When you look at the pieces within the narrative for Snake Eyes there’s a compelling story here. Snake Eyes, real name unknown, grew up angry and alone after witnessing his father’s murder at the hands of an unknown assailant. In order to survive, he learned to fight, which is how he ends up working for Kenta and, as a result, meeting Tommy. All of this feels like theater, Shakespearian in fact, with the motivations for each of the primary characters coming from pure places of abandonment mixed with pride guiding each toward a terrible downfall. In the script by Evan Spiliotopoulos (The Unholy), Joe Shrapnel (Seberg), and Anna Waterhouse (Seberg), several changes are made to Snake Eyes’s backstory in order to make this film work. This may, at first, upset longtime fans who are used to the silent Caucasian hero, but the changes make a great deal of sense not only to bring this iteration to life, but also to remove the “white savior” that’s lingered around Snake Eyes as he went outsider to hero, uprooting the worthy by accidently seeding distrust in the process. This still happens in Snake Eyes, but the manner in which it happens dirties up the character at the same time. Frankly, it’s one of the best things about the film. It kills its darlings, removing any sense of beholding to old lore in order to create its own. In this case, rather than following the plot of Tommy killing The Hard Master (played by the underutilized Iko Uwais of the phenomenal Raid films and The Night Comes For Us), the downfall is a mixture of his lack of anger control and betrayal by Snake Eyes. That’s right, the narrative follows a brother vs brother storyline which just so happens to include Cobra and the Joes, though they are wisely kept mostly to the periphery. When the film focuses on the characters, it is the strongest of the three films, especially because the actors are treating their roles with a little less of a wink and with more authentic intensity. There’s a problem, though. A film like this is about ninjas and that means stunt work. So why does a film featuring Koji and Uwais with stunt coordinator Kenji Tanigaki (Big Brother; Flash Point; Blade II) at the helm seem so absolutely lifeless?
Watching the featurette “Enter Snake Eyes” it’s clear that Schwentke, Tanigaki, and the rest of the stunt team had grand designs for how the action sequences would look in the final cut. You can hear it in the way they speak well before we are treated to snippets of shooting on set. The thing is that there are few moments in Snake Eyes that are up to the level of RED, a comic adaptation with plenty of action. In the extended sequence in which Snake Eyes and Tommy fight Kenta’s thugs early in the film, the camera cuts quickly between close-up and distance during 1-1 fights, trying to make each punch or kick contain weight except that the camera is almost always shaking and the cuts are so rapid that any movement lacks impact. In that same fight, a scene which should be badass as Snake Eyes and Tommy are two-handing Kenta’s men, it is reduced quite a bit as, in one moment, Snake comes running over to help Tommy and the camera places the action at a distance, lingering instead on Tommy. Unlike Koji, Golding isn’t as well known for his combat experience, so some of the editing could be explained as trying to make space for his stunt double or to cover where Golding is less believable, but, later in the film, there’s a deliberate cut away from watching Uwais lay waste to a group of Kenta’s men that solidifies just how frustrating this film is. You bring in Uwais and don’t let him get his own moment of badassery? Makes zero sense. (That last one is more personal frustration, but its emblematic of several larger problems related to how the stunts are handled.)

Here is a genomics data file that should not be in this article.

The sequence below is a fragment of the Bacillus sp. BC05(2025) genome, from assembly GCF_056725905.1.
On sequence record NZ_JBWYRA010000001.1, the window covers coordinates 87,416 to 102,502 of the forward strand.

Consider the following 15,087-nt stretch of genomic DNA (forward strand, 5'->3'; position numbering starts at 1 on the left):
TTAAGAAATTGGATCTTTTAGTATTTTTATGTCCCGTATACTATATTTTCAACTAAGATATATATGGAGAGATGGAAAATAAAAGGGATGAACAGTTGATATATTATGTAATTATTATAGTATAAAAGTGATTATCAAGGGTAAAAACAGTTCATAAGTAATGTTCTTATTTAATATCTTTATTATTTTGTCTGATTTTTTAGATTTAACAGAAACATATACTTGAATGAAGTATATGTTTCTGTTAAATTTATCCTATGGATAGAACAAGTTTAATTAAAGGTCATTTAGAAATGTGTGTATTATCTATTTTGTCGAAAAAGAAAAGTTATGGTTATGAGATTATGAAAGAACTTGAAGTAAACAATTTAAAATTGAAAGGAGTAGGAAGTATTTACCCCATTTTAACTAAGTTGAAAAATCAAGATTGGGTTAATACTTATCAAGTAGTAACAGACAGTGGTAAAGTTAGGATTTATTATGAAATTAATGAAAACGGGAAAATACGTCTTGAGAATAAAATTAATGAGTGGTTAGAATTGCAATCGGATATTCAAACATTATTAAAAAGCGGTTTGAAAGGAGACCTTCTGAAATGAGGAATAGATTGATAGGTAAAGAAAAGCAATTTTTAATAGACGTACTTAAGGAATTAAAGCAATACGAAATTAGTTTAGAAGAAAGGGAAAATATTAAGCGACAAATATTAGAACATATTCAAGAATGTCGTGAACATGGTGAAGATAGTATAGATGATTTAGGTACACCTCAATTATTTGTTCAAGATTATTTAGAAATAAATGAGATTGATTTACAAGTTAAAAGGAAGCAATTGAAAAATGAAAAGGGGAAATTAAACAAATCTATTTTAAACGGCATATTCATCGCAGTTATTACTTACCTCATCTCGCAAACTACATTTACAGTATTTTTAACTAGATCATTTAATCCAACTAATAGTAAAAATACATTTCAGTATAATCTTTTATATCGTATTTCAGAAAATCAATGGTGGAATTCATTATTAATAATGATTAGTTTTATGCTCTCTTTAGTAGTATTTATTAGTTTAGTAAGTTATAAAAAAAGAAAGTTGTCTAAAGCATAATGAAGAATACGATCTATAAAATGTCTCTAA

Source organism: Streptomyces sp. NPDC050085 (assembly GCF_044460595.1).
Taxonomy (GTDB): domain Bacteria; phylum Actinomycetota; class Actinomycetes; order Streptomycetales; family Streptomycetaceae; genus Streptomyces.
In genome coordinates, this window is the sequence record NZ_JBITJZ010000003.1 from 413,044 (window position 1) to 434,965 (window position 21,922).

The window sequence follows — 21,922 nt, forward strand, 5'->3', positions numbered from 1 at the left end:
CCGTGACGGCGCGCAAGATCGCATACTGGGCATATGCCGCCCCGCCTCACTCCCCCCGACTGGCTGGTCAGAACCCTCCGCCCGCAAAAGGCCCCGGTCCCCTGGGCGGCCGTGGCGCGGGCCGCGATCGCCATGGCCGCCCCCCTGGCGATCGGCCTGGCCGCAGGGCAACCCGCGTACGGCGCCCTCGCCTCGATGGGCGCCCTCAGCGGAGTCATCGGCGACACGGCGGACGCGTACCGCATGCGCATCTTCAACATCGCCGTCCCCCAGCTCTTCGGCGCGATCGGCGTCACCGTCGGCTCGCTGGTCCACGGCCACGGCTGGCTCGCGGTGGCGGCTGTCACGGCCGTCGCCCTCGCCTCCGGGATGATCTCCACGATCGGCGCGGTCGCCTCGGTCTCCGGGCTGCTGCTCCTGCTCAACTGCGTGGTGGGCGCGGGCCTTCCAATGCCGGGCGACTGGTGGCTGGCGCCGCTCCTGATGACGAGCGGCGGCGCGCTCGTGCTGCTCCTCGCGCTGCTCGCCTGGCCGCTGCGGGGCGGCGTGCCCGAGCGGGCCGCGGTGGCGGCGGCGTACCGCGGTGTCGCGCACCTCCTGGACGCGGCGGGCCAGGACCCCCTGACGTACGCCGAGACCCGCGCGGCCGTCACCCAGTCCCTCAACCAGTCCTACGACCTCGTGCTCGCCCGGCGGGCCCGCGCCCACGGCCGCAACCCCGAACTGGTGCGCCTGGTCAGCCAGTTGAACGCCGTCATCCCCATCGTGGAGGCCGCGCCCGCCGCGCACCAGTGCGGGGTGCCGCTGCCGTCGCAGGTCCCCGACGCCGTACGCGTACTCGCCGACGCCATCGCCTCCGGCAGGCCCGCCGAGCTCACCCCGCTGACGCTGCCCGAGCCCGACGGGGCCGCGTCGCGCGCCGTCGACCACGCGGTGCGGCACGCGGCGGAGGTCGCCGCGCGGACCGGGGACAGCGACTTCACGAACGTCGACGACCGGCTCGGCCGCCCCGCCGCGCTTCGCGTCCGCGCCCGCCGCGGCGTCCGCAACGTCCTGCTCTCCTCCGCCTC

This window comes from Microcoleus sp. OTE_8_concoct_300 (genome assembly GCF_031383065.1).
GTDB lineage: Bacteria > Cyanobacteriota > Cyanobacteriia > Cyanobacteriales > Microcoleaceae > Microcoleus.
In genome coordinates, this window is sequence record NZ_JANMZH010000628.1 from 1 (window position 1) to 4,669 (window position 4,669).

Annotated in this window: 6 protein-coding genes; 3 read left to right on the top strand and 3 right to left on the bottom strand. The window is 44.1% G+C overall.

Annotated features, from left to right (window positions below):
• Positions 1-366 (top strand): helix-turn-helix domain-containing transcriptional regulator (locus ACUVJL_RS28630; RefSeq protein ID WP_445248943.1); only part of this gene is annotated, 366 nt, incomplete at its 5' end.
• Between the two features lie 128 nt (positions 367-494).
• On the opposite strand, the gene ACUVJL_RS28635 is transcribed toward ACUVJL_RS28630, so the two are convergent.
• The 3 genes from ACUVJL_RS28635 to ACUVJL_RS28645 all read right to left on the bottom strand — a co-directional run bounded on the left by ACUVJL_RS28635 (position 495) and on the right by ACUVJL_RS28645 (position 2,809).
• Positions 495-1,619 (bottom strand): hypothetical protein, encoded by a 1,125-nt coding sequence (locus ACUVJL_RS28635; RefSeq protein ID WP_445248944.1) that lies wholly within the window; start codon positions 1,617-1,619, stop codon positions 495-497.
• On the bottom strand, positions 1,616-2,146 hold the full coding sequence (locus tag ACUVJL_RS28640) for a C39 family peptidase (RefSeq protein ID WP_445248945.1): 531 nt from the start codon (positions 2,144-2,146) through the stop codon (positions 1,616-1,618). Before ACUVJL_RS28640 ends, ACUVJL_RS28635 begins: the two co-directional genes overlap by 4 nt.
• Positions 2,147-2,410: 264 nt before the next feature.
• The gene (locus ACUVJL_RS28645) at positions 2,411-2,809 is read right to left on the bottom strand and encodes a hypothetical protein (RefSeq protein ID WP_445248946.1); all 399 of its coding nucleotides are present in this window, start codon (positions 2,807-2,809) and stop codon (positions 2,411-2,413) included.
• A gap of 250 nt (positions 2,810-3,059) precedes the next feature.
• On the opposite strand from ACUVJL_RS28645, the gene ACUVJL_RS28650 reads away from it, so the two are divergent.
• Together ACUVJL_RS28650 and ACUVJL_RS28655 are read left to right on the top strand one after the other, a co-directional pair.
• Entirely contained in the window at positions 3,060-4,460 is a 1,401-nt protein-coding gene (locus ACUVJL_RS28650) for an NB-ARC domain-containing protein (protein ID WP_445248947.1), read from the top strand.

One could be catty about the performances within Snake Eyes, holding the strangely stilted American accent from Samara Weaving (Ready or Not) as G.I. Joe Scarlett or Golding’s inconsistent accent as the titular Snake Eyes as the reason for the film’s issues. One could even harp on the forced romantic beats between Snake and Haruka Abe’s (Cruella) Security Chief Akiko or the way the film tries to make Snake the legendary fighter he’s known to be yet clearly lacks the required training to fit that bill. The thing is that it’s not one thing, but several things laid out on top of each other that ultimately generate a feeling of malaise rather than excitement or joy. I have no issue with the film’s self-seriousness. That it attempts to aim for loftiness is worth applauding, it’s that nothing gels as one would want, therefore there’s no real sense of magic in the illusion of the film. One would almost rather watch either of the previous two G.I. Joe films because they know what they are and at least the action is staged well. Here, the singular moments are stronger than the whole and the stunts rarely entrance the audience to the point of enchantment. Herein lies the rub: the themes within of brotherhood, family, honor, and trust are deeply engaging and the cast pulls those off beautifully, but all most else rings hollow, one can’t even enjoy Snake Eyes as a piece of popcorn entertainment no matter how much one wants to.
Snake Eyes Special Features:
- Morning Light: A Weapon with Stories to Tell (3:11)
- Five (5) Deleted Scenes (2:10)
- Enter Snake Eyes (9:32)
- A Deadly Ensemble (6:23)
- Arashikage (7:00)
Available on VOD and digital August 17th, 2021.
Available on 4K UHD, Blu-ray, and DVD October 19th, 2021.
For more information, head to the official Snake Eyes website.
Final Score: 2 out of 5.